A Facebook Inc. document shows how the social network begins removing or restoring user posts about certain topics in response to a researcher’s request. And the rates vary by location.
The document was obtained by BuzzFeed News and shows Facebook was removing from its “content review” team content that might breach its community standards.
A Facebook spokesman described the document as “a request form about a research project and has not ever been used by Facebook.”
“Any work like this we do would never result in content being removed without a valid legal reason,” the spokesman said.
Tessa Lyons, a PhD student from University of Arizona’s cybersecurity communications doctoral program, who worked on the project with Sophia Shugart, first wrote about her research in a 2015 personal letter, BuzzFeed reported.
In it, she says: “This project sought to establish a way to identify how frequently Facebook removes content, and how frequently content is removed if removed based on factors outside of Facebook’s content guidelines. It was our goal to evaluate whether and how Facebook’s content policy affects online privacy and to create tools that would allow users to prevent content from being deleted by requesting the takedown be reinstated.”
In that letter, she says she first discussed her research at an academic conference in 2005, though she did not name Facebook, BuzzFeed reported.
Lyons told BuzzFeed that Facebook was never in charge of, “picking and choosing which posts you can have and which posts you can’t have.” She said the company would mark posts that violate Facebook’s community standards as “disallowed” and that individuals would request their posts be “revoked,” which Facebook would then then edit.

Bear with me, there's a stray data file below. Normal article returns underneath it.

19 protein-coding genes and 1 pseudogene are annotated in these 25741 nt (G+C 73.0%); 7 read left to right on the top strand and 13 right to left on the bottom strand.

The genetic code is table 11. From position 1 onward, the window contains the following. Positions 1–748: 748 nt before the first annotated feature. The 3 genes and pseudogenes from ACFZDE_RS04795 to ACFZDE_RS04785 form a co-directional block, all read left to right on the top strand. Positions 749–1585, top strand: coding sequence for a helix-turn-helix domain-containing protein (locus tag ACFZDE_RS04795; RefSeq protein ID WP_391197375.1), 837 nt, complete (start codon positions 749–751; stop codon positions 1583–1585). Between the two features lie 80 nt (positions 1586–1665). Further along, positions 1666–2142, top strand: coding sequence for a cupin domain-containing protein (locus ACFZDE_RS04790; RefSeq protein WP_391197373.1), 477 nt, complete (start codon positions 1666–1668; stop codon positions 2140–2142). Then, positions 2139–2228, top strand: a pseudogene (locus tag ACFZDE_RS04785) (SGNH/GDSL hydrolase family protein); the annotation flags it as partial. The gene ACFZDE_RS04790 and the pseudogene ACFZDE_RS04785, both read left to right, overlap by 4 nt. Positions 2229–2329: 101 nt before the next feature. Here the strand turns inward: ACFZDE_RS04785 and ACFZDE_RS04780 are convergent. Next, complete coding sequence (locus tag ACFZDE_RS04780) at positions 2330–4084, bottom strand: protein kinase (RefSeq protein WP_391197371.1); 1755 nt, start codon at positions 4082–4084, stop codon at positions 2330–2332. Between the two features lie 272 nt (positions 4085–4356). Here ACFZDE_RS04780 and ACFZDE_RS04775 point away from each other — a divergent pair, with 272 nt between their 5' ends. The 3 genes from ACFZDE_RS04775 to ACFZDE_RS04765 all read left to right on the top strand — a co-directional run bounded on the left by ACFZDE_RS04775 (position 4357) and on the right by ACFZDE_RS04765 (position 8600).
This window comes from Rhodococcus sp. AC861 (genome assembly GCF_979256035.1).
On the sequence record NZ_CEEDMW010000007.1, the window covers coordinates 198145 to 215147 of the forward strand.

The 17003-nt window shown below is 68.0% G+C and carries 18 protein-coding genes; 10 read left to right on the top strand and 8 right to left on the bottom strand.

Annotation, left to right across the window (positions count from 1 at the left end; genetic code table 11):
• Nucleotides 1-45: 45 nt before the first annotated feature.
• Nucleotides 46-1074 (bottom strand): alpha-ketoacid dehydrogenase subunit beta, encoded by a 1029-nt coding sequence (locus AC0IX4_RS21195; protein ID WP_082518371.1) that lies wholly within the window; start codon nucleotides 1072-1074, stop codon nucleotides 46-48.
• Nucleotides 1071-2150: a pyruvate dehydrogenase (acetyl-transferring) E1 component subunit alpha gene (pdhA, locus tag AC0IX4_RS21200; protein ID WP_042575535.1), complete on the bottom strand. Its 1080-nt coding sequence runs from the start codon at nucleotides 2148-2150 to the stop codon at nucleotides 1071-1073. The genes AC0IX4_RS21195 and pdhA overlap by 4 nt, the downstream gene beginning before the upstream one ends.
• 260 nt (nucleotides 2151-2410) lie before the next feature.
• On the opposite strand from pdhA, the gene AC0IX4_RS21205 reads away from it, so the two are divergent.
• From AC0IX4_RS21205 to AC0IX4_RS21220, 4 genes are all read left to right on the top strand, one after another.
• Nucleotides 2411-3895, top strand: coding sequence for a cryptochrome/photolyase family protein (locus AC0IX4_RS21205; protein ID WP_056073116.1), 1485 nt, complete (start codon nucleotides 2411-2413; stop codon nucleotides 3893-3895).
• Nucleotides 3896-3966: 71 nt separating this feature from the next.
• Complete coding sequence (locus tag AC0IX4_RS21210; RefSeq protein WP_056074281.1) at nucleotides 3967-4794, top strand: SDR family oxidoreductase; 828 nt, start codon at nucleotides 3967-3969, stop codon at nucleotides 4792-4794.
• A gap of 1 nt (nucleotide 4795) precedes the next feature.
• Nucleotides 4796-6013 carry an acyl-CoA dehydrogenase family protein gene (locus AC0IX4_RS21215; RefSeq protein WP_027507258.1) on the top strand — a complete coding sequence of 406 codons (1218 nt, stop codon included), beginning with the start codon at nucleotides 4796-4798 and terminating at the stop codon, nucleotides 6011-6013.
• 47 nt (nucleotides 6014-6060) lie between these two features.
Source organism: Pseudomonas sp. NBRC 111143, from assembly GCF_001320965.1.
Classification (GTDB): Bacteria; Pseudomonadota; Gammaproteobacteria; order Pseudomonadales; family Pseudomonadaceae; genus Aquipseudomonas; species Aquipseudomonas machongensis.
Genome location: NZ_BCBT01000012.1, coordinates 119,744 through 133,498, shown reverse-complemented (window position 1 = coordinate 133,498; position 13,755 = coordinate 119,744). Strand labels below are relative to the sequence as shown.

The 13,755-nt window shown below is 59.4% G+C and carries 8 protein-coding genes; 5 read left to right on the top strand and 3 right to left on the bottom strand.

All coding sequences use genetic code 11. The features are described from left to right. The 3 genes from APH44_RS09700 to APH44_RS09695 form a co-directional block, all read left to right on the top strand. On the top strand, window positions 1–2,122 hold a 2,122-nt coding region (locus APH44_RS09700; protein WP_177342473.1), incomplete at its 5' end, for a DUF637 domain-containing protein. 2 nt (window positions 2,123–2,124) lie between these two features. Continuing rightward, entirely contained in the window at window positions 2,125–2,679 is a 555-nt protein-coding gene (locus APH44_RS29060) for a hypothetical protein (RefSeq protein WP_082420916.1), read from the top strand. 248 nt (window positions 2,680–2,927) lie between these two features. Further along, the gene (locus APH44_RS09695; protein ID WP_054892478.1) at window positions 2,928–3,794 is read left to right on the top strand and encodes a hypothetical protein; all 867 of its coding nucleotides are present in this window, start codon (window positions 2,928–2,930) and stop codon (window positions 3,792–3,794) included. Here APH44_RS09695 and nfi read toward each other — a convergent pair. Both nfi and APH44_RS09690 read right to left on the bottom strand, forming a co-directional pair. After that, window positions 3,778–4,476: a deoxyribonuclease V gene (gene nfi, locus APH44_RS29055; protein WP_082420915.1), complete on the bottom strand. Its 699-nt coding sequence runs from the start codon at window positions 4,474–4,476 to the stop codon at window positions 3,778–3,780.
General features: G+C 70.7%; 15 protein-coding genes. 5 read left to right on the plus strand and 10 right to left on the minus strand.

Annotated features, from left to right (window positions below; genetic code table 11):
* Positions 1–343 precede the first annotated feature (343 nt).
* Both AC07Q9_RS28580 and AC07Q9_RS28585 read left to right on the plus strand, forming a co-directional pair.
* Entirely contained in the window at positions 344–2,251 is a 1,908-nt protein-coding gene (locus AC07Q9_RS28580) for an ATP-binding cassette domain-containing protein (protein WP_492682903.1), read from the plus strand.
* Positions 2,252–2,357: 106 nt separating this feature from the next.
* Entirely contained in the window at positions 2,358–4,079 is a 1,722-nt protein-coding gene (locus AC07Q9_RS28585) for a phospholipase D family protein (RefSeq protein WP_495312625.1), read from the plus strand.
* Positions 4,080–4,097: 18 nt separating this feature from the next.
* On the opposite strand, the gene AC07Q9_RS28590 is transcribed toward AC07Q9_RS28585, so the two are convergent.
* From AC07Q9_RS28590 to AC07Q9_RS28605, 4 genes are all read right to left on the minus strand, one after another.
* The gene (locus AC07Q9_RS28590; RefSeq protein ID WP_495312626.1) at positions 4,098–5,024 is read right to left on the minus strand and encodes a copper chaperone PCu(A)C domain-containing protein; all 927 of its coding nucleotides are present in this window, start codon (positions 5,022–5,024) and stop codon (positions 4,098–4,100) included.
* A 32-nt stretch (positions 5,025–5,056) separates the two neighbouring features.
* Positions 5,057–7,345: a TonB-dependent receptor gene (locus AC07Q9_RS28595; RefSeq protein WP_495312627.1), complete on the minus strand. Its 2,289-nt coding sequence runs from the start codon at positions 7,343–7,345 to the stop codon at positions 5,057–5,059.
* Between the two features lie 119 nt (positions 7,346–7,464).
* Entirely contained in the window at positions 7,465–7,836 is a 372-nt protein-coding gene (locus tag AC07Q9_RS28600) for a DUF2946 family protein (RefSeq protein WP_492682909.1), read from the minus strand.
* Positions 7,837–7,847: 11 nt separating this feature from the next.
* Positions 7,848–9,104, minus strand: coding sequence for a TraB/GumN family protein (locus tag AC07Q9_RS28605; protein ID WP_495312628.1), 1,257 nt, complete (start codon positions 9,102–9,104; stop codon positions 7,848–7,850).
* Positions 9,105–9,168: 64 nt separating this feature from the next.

“It was done through requests like ‘titles from Texas …’ and so forth. The flagged posts would get their content flagged and go to Facebook’s content review team,” she told BuzzFeed. “The content review team would decide if or not a content was ‘allowed’ to stay on the platform or if it should be removed.”
BuzzFeed reported that those requests would lead to Facebook providing users with a box to specify the reason they believe their post should be returned.
A study Facebook published earlier this year found that the content that users didn’t want removed was frequently the same content that they didn’t want to see at all. The company said that roughly half of the time, fewer than 4 percent of users wanted to see a post that had been purged from the site.